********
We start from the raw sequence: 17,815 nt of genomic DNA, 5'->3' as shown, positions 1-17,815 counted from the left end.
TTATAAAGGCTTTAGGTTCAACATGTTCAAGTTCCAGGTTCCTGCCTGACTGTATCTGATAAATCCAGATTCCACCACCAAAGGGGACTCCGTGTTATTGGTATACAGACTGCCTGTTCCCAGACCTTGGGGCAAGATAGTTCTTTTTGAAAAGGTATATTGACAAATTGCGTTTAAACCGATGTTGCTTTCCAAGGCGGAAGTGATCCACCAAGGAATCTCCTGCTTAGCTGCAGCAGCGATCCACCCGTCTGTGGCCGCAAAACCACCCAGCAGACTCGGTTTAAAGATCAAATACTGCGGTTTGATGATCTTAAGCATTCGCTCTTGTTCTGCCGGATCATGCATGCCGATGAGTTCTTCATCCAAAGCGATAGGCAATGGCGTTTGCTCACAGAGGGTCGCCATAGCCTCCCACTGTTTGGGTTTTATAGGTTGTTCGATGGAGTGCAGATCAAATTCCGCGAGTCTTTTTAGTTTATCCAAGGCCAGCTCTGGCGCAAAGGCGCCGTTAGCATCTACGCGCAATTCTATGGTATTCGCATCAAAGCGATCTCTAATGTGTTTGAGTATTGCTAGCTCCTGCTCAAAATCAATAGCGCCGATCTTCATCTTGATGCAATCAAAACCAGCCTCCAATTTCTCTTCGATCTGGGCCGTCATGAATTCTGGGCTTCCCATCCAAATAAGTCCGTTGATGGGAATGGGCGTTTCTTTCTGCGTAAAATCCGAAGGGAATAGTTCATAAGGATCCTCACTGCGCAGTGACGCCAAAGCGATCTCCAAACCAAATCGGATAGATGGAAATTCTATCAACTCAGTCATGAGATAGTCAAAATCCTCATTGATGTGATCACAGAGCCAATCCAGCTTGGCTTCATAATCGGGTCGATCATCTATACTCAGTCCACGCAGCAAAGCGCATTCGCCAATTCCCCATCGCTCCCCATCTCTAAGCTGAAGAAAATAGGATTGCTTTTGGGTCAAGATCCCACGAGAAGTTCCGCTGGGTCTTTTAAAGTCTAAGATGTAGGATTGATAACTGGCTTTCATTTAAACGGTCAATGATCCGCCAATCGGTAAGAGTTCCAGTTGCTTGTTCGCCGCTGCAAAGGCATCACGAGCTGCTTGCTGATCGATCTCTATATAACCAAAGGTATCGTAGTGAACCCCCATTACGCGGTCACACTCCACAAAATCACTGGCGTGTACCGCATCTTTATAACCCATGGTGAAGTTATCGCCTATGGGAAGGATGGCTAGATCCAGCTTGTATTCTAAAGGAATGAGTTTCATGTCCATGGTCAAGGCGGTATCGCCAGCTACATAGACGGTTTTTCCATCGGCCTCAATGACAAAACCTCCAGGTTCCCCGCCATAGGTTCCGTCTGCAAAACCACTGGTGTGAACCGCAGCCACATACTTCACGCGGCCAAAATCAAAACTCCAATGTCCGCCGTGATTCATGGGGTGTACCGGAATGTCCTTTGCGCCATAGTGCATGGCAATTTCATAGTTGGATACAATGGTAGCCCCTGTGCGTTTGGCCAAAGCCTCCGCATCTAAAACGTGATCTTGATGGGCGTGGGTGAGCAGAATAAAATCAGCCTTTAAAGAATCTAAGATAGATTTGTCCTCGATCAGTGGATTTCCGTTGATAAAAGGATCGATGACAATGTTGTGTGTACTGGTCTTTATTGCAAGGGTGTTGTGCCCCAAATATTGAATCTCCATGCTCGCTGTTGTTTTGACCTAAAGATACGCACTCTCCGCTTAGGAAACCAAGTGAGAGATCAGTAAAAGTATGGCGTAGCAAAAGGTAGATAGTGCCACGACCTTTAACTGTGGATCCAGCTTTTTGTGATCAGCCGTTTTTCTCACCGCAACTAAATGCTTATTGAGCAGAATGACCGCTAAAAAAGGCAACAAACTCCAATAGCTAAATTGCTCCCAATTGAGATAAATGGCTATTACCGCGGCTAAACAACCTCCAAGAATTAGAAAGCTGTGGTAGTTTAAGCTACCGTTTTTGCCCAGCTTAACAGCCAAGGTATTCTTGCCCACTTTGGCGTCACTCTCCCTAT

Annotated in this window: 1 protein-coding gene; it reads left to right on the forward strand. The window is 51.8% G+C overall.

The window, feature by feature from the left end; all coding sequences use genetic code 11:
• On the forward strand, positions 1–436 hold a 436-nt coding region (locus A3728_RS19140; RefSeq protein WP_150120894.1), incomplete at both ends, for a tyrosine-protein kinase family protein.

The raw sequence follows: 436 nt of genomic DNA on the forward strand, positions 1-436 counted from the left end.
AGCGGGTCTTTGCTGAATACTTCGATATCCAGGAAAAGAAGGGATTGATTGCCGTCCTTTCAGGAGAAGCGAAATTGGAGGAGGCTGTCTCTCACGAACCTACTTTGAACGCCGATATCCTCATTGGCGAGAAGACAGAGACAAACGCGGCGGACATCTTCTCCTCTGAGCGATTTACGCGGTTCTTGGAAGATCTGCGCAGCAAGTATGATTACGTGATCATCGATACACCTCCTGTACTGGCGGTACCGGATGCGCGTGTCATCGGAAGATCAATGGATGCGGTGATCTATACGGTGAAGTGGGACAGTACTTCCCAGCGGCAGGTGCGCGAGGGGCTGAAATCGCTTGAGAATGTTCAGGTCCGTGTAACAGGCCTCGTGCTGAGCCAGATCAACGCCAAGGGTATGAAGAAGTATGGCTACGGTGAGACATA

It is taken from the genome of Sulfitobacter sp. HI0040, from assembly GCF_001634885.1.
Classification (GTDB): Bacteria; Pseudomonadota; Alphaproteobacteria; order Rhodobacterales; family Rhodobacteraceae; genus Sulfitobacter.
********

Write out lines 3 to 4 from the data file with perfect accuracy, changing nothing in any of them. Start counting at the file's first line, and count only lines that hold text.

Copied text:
Annotated in this window: 1 protein-coding gene; it reads left to right on the forward strand. The window is 51.8% G+C overall.

The window, feature by feature from the left end; all coding sequences use genetic code 11: